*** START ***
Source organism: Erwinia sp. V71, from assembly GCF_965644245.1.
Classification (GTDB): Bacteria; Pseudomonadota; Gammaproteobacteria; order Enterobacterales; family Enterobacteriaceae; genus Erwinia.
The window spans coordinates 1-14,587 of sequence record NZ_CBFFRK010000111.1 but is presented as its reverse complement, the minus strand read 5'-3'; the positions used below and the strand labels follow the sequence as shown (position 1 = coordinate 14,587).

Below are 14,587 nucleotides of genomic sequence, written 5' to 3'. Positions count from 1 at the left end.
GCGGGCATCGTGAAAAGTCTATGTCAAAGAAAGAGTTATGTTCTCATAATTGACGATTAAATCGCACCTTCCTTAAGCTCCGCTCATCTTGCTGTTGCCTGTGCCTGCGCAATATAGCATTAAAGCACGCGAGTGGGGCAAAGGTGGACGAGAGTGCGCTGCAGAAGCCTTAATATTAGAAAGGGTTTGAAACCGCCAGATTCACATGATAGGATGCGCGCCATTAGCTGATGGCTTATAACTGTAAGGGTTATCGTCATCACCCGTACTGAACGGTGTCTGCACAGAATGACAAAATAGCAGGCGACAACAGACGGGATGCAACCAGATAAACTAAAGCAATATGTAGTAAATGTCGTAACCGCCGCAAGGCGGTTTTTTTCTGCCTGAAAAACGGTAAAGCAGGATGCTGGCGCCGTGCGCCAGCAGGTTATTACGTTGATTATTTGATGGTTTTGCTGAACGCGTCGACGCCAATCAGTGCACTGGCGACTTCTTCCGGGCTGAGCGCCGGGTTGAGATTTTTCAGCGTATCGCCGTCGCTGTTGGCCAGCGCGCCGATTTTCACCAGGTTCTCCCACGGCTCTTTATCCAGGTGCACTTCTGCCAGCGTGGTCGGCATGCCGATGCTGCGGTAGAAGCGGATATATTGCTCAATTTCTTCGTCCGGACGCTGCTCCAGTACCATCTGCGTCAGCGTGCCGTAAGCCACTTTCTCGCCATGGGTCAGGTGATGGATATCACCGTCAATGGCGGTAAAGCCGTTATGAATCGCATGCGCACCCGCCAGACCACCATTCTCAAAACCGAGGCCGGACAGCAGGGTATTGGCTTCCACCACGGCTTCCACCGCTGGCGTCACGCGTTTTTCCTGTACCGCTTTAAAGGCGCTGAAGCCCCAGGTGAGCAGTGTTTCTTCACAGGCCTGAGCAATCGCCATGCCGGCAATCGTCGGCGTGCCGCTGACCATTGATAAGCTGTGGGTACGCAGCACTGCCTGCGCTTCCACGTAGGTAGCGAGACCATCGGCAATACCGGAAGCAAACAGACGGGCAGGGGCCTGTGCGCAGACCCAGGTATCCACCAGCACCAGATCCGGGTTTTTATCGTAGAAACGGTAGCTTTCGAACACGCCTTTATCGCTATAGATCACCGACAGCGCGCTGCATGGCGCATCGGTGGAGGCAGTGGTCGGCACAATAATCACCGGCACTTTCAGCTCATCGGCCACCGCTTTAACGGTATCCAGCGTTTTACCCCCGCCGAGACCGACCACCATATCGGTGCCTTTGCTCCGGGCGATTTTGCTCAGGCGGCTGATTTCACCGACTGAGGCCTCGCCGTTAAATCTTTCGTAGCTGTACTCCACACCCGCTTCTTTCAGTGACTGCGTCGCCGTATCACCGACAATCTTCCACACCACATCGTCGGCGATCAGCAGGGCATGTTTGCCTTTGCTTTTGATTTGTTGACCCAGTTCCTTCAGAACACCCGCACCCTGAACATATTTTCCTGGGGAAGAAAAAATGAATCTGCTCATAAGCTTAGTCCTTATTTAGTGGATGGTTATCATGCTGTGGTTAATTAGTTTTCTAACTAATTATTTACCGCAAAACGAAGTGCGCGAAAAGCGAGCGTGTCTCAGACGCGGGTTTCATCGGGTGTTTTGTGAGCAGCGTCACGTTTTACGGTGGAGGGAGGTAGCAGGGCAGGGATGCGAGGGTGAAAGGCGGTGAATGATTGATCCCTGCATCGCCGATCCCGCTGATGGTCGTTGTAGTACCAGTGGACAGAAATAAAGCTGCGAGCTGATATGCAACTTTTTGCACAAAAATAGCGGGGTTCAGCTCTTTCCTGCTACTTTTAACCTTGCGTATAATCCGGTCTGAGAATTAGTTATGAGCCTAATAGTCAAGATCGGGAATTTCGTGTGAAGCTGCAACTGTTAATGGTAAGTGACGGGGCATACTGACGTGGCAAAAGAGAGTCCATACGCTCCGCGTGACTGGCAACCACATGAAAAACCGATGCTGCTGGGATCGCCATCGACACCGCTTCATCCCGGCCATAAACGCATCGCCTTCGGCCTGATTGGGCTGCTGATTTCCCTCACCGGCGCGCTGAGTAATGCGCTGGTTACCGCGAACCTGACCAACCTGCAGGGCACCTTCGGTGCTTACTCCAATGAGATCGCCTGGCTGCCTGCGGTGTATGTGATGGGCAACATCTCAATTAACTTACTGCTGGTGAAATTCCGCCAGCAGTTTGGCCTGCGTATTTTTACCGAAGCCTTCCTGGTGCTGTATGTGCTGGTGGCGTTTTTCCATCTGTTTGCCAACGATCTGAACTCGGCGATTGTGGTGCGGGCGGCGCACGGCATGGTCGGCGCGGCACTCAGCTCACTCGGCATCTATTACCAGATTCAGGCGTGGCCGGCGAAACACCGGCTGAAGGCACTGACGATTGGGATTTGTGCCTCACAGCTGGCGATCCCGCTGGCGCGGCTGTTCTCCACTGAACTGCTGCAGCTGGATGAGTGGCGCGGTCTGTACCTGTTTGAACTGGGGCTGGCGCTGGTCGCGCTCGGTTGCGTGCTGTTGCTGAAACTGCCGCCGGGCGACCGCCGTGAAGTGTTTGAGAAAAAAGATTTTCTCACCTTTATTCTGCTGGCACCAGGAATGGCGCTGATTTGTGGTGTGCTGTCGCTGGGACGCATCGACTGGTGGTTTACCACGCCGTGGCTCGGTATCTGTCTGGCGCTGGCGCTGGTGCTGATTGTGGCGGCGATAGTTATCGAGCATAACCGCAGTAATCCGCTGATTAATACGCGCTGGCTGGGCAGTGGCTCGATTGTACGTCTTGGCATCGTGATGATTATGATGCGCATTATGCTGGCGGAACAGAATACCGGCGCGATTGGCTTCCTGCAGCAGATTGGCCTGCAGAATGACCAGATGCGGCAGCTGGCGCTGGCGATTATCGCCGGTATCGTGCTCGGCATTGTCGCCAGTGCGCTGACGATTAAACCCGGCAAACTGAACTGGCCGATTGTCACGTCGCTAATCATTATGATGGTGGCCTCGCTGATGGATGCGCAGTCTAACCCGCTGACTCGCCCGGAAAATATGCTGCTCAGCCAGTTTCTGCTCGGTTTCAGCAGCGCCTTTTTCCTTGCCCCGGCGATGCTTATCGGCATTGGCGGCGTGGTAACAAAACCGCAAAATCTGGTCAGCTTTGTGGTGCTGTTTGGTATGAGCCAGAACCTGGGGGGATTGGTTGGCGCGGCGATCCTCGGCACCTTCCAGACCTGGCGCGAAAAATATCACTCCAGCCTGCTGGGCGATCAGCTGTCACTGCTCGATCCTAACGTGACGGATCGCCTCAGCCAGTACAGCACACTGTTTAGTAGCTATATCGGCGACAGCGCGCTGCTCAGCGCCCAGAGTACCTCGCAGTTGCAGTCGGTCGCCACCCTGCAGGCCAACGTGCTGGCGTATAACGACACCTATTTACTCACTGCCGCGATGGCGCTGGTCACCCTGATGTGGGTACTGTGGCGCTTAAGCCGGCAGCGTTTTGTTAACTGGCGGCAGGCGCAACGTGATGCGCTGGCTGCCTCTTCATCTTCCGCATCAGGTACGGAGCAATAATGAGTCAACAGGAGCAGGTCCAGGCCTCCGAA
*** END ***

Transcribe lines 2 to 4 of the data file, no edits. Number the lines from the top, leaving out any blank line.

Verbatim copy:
Classification (GTDB): Bacteria; Pseudomonadota; Gammaproteobacteria; order Enterobacterales; family Enterobacteriaceae; genus Erwinia.
The window spans coordinates 1-14,587 of sequence record NZ_CBFFRK010000111.1 but is presented as its reverse complement, the minus strand read 5'-3'; the positions used below and the strand labels follow the sequence as shown (position 1 = coordinate 14,587).

Below are 14,587 nucleotides of genomic sequence, written 5' to 3'. Positions count from 1 at the left end.